Variations on a Theme
In 1955, you could get a CJ5 with a cab. Typically Jeep, it was all-steel, although lightweight fiberglass had been proven feasible on mundane forms of transportation such as the Corvette.
In 1956, Jeep built a CJ5 with an extra 20 inches of wheelbase — the CJ6. It was popular overseas where, with two bench seats in the back, it served as a taxi. This was exactly the kind of humdrum thing Americans didn’t want to do with their Jeeps. Few CJ6s were sold at home.
A “Tuxedo Park” trim package was available on CJ5s beginning in 1961. It had whitewall tires, leather seats and chrome bumpers. No one knows why.
Not until 1966 did a CJ buyer have the option of an engine designed by people who were still alive. Jeep installed the compact Buick 225-cid V-6, which off-roaders had been installing in the CJ5 for years. With 160 horsepower, 235 ft-lb. of torque and a 2,420-pound curb weight, this Jeep could push your kidneys through the seatback as well as bounce them out of your mouth. A roll bar, bigger tires, alloy wheels and funny paint made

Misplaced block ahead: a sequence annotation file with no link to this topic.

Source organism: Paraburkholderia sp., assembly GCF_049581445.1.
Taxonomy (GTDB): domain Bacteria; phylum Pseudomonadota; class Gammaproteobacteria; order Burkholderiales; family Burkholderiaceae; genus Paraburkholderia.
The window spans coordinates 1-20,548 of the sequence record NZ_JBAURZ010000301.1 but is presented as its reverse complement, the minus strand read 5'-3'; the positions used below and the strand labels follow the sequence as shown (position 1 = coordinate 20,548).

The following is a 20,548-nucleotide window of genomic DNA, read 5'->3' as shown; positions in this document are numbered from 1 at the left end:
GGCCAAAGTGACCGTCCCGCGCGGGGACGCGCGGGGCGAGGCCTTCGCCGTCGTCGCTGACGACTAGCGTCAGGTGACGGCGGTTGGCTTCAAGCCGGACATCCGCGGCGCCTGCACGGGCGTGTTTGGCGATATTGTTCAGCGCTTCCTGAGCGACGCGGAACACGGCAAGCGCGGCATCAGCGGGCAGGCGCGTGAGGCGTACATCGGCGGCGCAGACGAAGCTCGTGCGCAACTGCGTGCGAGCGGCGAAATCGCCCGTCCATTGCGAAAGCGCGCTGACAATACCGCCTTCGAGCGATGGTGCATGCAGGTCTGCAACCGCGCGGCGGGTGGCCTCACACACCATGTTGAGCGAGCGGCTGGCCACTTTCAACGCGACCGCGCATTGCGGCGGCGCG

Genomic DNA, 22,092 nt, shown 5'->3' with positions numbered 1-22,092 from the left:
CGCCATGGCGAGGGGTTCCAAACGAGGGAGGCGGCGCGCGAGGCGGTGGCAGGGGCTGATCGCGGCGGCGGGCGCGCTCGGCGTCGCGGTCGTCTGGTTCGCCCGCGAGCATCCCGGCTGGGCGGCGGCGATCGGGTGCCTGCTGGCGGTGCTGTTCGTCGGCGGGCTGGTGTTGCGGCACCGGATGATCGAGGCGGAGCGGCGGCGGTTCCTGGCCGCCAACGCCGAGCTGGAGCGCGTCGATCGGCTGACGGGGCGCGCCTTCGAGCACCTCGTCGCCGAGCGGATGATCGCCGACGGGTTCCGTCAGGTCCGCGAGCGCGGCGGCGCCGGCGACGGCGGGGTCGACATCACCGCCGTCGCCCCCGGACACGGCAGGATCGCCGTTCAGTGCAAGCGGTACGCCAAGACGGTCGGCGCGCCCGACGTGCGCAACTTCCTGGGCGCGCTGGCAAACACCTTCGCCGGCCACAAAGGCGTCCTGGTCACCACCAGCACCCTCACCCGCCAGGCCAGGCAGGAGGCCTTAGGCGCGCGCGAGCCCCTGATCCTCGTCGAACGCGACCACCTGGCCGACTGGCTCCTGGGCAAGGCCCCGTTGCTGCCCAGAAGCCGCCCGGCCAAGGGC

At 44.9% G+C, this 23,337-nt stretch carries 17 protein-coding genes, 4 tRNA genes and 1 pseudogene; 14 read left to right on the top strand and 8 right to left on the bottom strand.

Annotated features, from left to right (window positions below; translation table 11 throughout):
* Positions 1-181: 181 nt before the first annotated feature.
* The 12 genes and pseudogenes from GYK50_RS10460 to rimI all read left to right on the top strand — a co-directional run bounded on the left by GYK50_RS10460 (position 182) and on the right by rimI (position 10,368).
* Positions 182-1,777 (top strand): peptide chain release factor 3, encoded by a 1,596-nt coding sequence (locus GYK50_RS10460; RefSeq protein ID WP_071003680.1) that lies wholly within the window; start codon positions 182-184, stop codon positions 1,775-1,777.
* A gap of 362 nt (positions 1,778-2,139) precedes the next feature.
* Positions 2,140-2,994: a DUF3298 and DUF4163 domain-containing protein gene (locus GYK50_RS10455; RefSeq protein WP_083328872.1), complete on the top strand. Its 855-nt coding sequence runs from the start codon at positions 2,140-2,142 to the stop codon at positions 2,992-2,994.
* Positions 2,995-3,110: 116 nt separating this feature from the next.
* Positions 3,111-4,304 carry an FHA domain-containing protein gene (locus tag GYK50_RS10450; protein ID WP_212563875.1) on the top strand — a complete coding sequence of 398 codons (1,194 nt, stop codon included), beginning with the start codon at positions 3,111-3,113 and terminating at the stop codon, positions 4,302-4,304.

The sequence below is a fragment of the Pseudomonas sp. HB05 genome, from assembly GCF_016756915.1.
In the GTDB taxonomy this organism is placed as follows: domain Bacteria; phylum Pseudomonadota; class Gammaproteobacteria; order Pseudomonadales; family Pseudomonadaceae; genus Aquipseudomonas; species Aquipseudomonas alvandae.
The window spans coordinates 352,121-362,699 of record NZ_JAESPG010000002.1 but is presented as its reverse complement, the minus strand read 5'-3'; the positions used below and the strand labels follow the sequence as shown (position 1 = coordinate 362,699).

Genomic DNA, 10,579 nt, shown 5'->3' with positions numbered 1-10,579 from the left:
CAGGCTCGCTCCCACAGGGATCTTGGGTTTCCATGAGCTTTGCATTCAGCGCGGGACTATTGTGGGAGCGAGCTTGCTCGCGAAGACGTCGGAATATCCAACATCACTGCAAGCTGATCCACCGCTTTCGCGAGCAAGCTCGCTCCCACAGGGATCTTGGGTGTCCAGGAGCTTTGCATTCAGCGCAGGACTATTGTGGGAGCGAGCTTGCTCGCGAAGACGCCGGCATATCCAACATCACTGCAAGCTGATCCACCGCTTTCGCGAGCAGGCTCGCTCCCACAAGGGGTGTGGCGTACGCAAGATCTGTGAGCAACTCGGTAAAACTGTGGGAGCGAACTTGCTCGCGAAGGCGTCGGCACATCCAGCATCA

your CJ5 into a “Renegade” starting in 1970.
That’s also the year American Motors bought Jeep. Just two years later, AMC modified the CJ5 to make room for modern heating, power steering, power brakes and the company’s 100-horsepower 232-cid six or optional 150-horsepower 304-cid V-8. Furthering the Jeep spirit, American Motors insisted that the new 83.5-inch-wheelbase CJ5 show no styling changes. “If you want to call that anti-Detroit, go ahead,” said AMC president Gerry Meyers. He meant it. Sort of. Jeep didn’t get something that, in Detroit iron fashion, crushed its soul — air conditioning — until 1975.